New Measures Enhance Disclosure and Ease Company Registrations


As part of the Investment Climate Reform Programme, which is aimed at reducing the cost of doing business in Nigeria and improving Nigeria’s competitiveness rating as a foreign direct investment destination, the Corporate Affairs Commission (CAC) and the Nigeria Investment Promotion Commission (NIPC) have recently made changes that impact on the registration of business entities in Nigeria.

The NIPC was set up by the Nigeria Investment Promotion Commission Act (16/1995) to promote, encourage and coordinate investment in Nigeria. Section 4 of the act mandates that the NIPC register and keep records of all enterprises with foreign equity participation. Accordingly, every company with foreign participation must register with the NIPC after incorporation at the CAC before it can commence business.

In a bid to encourage new and existing businesses with foreign participation to register their presence, on February 11 2012 the NIPC issued a statement notifying the general public and would-be foreign investors that the minister of trade and investment had approved a reduction in the fee to register a company with foreign participation with the NIPC from N50,000 to N15,000 (around $90).

Similarly, pursuant to the powers granted in Section 16 of the Companies and Allied Matters Act 2004, the CAC, which is the registrar of companies, published the Companies Regulation 2012, which was approved by the minister. The regulations, which came into effect on January 1 2013, cover changes relating to the CAC’s pre and post-incorporation processes. The preface to the regulations also indicates that the changes were made with a view to ensuring that the CAC’s processes and procedures are in line with global best practice, and that pre-incorporation documentation meets the ‘know your customer’ principles. The key changes are as follows:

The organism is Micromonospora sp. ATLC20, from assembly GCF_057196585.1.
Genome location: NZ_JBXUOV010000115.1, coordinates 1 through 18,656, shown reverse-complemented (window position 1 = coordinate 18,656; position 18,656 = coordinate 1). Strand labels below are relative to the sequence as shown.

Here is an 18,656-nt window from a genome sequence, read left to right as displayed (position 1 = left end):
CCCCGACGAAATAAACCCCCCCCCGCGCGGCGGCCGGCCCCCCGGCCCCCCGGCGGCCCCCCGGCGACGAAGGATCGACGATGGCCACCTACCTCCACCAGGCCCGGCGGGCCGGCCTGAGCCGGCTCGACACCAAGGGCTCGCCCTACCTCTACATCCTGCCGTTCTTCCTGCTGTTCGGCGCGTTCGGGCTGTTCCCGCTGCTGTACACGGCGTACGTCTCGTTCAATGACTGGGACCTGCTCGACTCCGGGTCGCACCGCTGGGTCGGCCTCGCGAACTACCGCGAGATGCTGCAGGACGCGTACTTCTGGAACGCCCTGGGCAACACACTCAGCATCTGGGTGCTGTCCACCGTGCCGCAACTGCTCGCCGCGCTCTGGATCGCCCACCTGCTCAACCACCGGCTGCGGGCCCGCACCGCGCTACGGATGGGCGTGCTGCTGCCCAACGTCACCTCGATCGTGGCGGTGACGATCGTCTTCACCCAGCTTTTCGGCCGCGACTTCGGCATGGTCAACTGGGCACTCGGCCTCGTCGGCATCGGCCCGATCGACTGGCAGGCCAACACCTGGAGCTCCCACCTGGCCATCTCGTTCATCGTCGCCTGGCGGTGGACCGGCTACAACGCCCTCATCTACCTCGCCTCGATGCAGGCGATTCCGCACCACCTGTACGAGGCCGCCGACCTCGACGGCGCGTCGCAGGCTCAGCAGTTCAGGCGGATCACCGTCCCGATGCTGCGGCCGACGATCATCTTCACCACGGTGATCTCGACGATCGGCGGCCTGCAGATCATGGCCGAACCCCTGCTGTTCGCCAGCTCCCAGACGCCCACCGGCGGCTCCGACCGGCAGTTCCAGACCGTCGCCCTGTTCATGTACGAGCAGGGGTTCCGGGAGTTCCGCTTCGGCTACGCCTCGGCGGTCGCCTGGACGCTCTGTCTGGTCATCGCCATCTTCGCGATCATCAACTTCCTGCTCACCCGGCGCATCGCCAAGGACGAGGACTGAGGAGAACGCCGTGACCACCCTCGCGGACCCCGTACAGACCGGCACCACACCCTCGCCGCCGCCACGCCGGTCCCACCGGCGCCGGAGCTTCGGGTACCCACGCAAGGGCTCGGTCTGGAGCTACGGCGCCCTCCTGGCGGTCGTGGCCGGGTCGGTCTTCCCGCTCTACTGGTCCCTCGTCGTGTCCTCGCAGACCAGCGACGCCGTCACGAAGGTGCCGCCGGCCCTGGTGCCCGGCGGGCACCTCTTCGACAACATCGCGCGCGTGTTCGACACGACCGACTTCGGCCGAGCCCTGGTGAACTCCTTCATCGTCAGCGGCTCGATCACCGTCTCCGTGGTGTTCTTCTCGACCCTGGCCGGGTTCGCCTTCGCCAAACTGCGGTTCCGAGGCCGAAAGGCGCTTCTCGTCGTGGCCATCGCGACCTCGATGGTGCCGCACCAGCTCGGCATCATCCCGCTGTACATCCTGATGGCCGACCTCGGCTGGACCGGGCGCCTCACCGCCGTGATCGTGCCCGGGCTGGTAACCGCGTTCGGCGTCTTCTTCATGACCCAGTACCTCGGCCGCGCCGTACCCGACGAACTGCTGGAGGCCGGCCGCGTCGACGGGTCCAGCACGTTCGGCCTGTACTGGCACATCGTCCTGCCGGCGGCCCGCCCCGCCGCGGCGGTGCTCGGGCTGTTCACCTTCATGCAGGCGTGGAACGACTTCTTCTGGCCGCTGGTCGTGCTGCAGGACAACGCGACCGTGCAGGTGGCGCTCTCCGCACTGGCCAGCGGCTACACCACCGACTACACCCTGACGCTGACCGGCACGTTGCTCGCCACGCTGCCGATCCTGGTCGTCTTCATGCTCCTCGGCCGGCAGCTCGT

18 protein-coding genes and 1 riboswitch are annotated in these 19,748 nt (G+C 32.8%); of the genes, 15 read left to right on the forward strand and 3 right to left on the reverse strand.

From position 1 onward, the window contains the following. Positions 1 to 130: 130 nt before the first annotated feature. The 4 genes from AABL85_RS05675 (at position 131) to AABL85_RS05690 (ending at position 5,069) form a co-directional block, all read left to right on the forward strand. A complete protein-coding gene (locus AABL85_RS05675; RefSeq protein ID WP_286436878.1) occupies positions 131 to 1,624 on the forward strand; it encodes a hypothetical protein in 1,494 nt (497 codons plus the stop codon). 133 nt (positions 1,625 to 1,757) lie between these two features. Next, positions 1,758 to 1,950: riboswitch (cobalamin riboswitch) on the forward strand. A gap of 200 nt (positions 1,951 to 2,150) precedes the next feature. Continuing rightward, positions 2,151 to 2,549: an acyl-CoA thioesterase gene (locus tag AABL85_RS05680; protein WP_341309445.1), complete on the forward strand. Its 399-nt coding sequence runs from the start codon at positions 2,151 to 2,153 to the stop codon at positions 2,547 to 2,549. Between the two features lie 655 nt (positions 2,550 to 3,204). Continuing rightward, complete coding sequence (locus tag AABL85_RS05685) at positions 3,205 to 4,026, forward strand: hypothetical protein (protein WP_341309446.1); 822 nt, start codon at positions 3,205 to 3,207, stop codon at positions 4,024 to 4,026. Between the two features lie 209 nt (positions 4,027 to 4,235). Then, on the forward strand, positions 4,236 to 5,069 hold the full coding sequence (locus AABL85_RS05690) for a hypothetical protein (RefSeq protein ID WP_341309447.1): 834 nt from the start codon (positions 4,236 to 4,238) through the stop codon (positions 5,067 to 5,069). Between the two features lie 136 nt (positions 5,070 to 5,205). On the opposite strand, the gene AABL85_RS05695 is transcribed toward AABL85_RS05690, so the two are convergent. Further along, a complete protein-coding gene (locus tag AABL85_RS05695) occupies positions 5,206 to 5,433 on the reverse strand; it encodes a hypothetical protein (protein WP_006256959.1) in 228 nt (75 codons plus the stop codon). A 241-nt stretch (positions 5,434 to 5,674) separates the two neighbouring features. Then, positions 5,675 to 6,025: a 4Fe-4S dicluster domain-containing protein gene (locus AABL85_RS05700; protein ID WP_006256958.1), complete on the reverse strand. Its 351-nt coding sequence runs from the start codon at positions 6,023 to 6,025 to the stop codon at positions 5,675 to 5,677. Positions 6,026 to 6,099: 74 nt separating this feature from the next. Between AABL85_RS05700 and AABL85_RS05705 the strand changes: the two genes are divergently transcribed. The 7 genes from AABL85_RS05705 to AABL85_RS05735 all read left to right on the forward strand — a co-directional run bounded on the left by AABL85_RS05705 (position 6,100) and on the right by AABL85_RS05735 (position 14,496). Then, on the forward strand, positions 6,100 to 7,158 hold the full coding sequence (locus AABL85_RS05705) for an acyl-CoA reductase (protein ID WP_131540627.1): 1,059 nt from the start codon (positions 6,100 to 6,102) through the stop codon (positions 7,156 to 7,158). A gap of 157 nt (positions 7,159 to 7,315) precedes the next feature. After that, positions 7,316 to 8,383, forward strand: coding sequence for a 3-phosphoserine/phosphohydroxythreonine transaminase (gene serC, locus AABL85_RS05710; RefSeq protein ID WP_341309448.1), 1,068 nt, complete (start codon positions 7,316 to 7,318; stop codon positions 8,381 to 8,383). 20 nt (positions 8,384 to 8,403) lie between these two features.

• Promoters (ie, initial directors and/or subscribers) can now process the registration of limited liability companies directly with the CAC.
  • Documents delivered in electronic form or by courier will now be accepted (dispensing with the requirement that documents be delivered physically).
  • Newly designed registration and post-incorporation forms that require additional know-your-customer information are now in use.
  • Filing fees for some services have been increased and stiffer penalties introduced for late filing to encourage the timely filing of statutory documents and returns.

Practical implications

The NIPC fee reduction means that companies with foreign equity participation now pay a reduced registration fee to the NIPC. However, this is merely a start, as such companies still have other post-incorporation costs in respect of business permits and expatriate quota to deal with.

Hitherto, only accredited professionals were allowed to register limited liability companies with the CAC. Although proprietors of ordinary businesses (ie, unincorporated partnerships, firms and sole proprietorships) could register themselves, unregistered agents and freelancers also had free rein at the CAC, which led to disorderly conduct, cases of irregularly compiled documentation and allegations of underhand practices.